Hide & Hair

13 February t/m 17 October 2021
contemporary ceramics acquisitions
Hide & Hair

Hide & Hair

contemporary ceramics acquisitions 2015 - 2021

The Princessehof National Museum of Ceramics in Leeuwarden will present an eclectic selection of contemporary acquisitions from 13 February 2021 to 17 October 2021 that includes a ceramic pink wig by Per B. Sundberg (1964, Sweden), the architectonic sculptures of Shahpour Pouyan (1979, Iran) and 3D-printed vases by Olivier van Herpt (1989, The Netherlands). All the works were acquired over the past six years under the watchful eye of Tanya Rumpff, curator of modern and contemporary ceramics. Hide & Hair: contemporary ceramics acquisitions 2015 - 2021 is a testimony to Rumpff’s love of ceramics. She will be leaving Princessehof in the autumn.

For this group exhibition, Tanya Rumpff selected works by Cristian Andersen, Erik Andriesse, Adriana Baarspul, Claude Champy, Tal R, Navid Nuur, Johannes Nagel, Nicholas Pope, Olivier van Herpt, Oscar Santillan, Shahpour Pouyan, Per B Sundberg, Rachel de Joode and Johnny Rolf. Sundberg’s Wig II is the latest addition to a collection of contemporary acquisitions and donations initiated by Rumpff. ‘What I find so special about these works is the unexpected, the unattainable and the mysterious. A ceramist never knows what will come out of the kiln; they’re never really completely in control. And that is precisely what I find fascinating about ceramics. It has something alchemical, as if a magician is at work’, says Rumpff.

Experiment

The objects selected for Hide & Hair represent a broad, international collection area. Besides a multiplicity of forms, functions and origins, the selection also shows the extent to which contemporary ceramists experiment in their working methods. For example, the combination of photography and sculpture by Rachel de Joode (1979, The Netherlands), who photographs the surfaces of clay, plaster, skin and earth and prints them on ceramics, or Sky Excavation by Oscar Santillan (Ecuador, 1980), which is made of clay from four different extraterrestrial soil types (Venus, Mars, Mercury and the Moon). Santillan and astronomers collaborated on the composition of the raw materials. The exhibition is an ode to contemporary ceramics in all its manifestations, from organic to experimental and from East to West.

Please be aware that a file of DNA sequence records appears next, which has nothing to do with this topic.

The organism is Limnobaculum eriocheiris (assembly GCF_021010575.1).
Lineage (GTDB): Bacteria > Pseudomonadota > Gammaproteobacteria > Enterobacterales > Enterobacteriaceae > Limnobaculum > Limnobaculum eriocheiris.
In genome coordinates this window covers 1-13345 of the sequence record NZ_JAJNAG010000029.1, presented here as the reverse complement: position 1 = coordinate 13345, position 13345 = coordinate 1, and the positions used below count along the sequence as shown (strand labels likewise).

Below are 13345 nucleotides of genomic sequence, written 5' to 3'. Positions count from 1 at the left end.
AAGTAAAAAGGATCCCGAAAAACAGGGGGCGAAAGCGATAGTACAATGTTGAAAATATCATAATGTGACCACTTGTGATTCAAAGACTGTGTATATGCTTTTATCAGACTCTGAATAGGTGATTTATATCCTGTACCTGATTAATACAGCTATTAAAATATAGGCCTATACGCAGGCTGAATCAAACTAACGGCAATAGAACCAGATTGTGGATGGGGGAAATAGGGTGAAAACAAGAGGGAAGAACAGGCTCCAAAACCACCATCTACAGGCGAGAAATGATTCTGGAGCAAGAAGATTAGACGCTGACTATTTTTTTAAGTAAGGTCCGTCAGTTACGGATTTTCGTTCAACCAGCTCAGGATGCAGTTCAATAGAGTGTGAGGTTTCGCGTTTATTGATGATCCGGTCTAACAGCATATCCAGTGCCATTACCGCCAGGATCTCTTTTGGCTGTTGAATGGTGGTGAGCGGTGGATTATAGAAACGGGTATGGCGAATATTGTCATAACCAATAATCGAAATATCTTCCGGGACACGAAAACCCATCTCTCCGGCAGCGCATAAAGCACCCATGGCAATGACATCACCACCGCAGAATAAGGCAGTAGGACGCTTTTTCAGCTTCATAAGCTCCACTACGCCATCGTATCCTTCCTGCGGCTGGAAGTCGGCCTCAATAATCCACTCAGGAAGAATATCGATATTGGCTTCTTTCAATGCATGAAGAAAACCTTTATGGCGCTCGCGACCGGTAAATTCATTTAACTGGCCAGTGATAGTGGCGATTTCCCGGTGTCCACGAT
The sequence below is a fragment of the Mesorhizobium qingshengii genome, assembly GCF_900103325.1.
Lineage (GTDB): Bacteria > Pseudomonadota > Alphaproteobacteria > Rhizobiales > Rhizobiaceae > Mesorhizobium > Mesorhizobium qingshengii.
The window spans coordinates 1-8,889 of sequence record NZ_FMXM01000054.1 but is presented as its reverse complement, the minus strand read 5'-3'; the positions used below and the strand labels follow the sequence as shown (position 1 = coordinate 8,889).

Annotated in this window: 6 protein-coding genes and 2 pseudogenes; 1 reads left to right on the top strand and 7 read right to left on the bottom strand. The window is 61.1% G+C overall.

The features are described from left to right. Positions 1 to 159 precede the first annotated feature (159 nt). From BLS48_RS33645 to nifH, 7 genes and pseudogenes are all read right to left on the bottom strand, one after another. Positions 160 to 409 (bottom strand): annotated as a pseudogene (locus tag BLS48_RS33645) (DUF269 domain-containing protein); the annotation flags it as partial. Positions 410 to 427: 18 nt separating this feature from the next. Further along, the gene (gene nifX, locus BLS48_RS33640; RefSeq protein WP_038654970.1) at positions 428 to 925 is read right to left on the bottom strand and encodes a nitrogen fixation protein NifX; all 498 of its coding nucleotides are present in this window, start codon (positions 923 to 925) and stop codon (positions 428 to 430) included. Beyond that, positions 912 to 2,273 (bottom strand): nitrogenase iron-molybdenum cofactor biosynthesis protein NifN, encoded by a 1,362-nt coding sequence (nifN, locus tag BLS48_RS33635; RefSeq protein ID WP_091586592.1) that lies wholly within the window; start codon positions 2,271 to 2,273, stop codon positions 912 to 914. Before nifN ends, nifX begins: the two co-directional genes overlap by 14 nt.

Personal stories

More than any other medium, ceramics are, after all, of all times and of all people: they are used and cherished, practical and alluring, and the mirror their cultures of origin. The artists choose ceramics for its directness, its malleability, and the mutability of the material, which after the unpredictable firing process can no longer be manipulated at all. Apart from the works themselves, the stories surrounding the acquisitions are also highlighted. All the objects were carefully selected and added to the collection by curator Tanya Rumpff. She shares her fascination with ceramics and the reasons why she chose these objects.

© Keramiek Museum Princessehof - alle rechten voorbehouden disclaimer